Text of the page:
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So you’ve got a wedding coming up and you want to impress your judgy Aunt Suzie with your killer dance moves.

But, where to begin?

First, it starts with a mindset.
Learning a new skill always takes time. But it will be worth the investment if you plan on using your dancing more than one occasion.

1. Figure out if you’re learning to dance just to dazzle your audience just once (in your face, Aunt Suzie!) or if you’re learning to dance as a skill that you’ll use for the rest of your life.

If it’s the former, then you may be able to get by with a few lessons of choreography from your instructor.

If you want to learn to be able to dance with your partner or anyone for any occasion, though, you may have to start with the basics. Rather than memorizing a routine as a one-time thing, you’ll need to understand the mechanics of what’s happening with your body and someone else’s when you dance together.

What you want to look like will determine how much time it will take you to reach your goal.
Even learning for a one-time event may take more time than you may think.

2. Don’t procrastinate! Coming in two weeks before your event may work if you come in every day, but for most that’s not terrifically realistic. If you want to feel comfortable on the dancefloor even for a one-time event, take a look at your schedule to see how often you’d be able to get to the studio for a lesson. If it’s only once a week, you may be looking at 3-4 months or even longer beforehand to get yourself prepared.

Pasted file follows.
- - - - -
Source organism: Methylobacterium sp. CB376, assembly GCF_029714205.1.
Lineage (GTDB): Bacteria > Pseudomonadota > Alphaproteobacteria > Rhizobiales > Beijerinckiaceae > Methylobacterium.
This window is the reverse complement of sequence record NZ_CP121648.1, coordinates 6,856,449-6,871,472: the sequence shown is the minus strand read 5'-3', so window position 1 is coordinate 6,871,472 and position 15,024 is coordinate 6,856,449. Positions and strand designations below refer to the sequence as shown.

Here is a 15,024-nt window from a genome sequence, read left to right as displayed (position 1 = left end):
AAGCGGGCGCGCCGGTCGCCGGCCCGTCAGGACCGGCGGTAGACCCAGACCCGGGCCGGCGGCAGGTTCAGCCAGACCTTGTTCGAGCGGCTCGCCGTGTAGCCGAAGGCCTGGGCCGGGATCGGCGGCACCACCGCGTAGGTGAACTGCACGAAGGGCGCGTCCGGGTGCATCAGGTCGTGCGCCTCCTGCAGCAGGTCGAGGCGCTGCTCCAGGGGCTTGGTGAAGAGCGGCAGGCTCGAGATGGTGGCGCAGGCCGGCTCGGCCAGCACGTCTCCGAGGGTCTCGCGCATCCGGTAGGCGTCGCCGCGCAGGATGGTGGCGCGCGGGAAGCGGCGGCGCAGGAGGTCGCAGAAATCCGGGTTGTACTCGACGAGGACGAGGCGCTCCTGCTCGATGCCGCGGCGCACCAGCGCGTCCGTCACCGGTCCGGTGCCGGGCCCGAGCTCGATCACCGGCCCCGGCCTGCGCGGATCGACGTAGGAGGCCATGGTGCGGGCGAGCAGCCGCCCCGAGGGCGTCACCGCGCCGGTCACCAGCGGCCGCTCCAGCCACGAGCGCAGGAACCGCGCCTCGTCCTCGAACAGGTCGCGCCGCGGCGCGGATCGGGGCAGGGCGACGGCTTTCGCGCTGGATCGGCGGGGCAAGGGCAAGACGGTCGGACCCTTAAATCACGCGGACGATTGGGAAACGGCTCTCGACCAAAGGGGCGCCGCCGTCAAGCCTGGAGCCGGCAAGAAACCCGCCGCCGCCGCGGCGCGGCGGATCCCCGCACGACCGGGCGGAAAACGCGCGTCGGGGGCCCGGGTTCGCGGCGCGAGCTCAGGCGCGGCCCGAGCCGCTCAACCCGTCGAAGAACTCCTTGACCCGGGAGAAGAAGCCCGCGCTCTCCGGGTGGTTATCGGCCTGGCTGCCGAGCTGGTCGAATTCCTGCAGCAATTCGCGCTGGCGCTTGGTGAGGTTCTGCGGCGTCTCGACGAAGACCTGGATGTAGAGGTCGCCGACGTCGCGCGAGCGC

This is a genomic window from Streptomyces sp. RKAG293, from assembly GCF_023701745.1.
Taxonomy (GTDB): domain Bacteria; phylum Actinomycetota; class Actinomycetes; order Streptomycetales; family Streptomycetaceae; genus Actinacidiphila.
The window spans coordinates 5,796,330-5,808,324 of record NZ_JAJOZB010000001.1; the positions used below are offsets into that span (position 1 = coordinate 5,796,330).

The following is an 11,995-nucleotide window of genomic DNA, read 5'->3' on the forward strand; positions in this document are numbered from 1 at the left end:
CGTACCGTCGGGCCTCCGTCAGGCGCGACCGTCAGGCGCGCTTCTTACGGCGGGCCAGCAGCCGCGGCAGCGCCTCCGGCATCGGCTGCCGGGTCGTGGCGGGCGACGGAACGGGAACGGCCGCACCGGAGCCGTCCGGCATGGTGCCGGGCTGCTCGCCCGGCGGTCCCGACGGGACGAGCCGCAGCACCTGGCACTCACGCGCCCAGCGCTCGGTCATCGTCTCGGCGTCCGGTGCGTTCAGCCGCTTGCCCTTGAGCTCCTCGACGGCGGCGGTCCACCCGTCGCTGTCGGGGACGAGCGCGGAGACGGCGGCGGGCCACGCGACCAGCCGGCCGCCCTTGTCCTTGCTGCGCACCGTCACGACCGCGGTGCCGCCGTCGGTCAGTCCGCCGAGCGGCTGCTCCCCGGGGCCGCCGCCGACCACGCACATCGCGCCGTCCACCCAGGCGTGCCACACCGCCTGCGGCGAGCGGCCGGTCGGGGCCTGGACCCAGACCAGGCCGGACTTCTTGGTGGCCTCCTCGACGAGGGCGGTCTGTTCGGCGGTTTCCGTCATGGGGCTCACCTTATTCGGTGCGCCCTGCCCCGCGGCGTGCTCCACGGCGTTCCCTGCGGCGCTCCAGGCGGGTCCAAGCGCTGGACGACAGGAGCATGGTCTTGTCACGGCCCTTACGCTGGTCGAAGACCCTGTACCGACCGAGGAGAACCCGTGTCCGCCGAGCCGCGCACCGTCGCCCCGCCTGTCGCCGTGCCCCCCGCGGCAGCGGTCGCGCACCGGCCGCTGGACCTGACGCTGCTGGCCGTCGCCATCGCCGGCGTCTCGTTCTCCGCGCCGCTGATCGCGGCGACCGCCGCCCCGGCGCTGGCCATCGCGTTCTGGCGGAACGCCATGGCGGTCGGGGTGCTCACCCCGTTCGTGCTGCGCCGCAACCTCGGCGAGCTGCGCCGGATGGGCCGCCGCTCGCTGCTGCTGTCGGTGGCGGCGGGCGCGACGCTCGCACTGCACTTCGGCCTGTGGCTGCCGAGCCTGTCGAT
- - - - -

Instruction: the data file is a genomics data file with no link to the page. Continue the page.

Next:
Dancers may make it look easy, but moving to music with another person takes a lot of brain and body power. While this makes dancing one of the best things you can do to maintain your health, it also means there’s a lot to learn.

The good news? It’s fun! Learning to dance may be more of an investment in time than you thought, but the process should be fun, high energy, and stress-free.

Group classes and practice parties

3. If your studio offers group classes, use them! The more time on the floor (especially if it’s supervised), the better.

A lot of people getting ready for an impending event may shy away from group classes–especially if they’re not going over the dances they work on with their private instructors. While personal instruction is necessary to learn new material, patterns, and timing, group classes are where you get repetition, review, and more practice time understanding how to move your body. It’s a great chance to do the “homework” that your personal instructor may give you and enhance your dancing. As long as the class is at your level, your body will thank you for it!

Real-World Scenarios

4. Get some real-world practice in at parties. Studio parties are a chance to take your dancing out for a test drive before the big event! It is a great chance to learn how you will react with other couples on the floor and without your teacher beside you (though they will be at a safe distance away poised to help!)

Keeping these things in mind will ensure that you have a blast at whatever event you’re preparing for. If dance is something you want to develop as a lifelong skill, start now! You just might inspire Aunt Suzie to take some lessons as well.

Written by Jindalae Suh for Arthur Murray Central New Jersey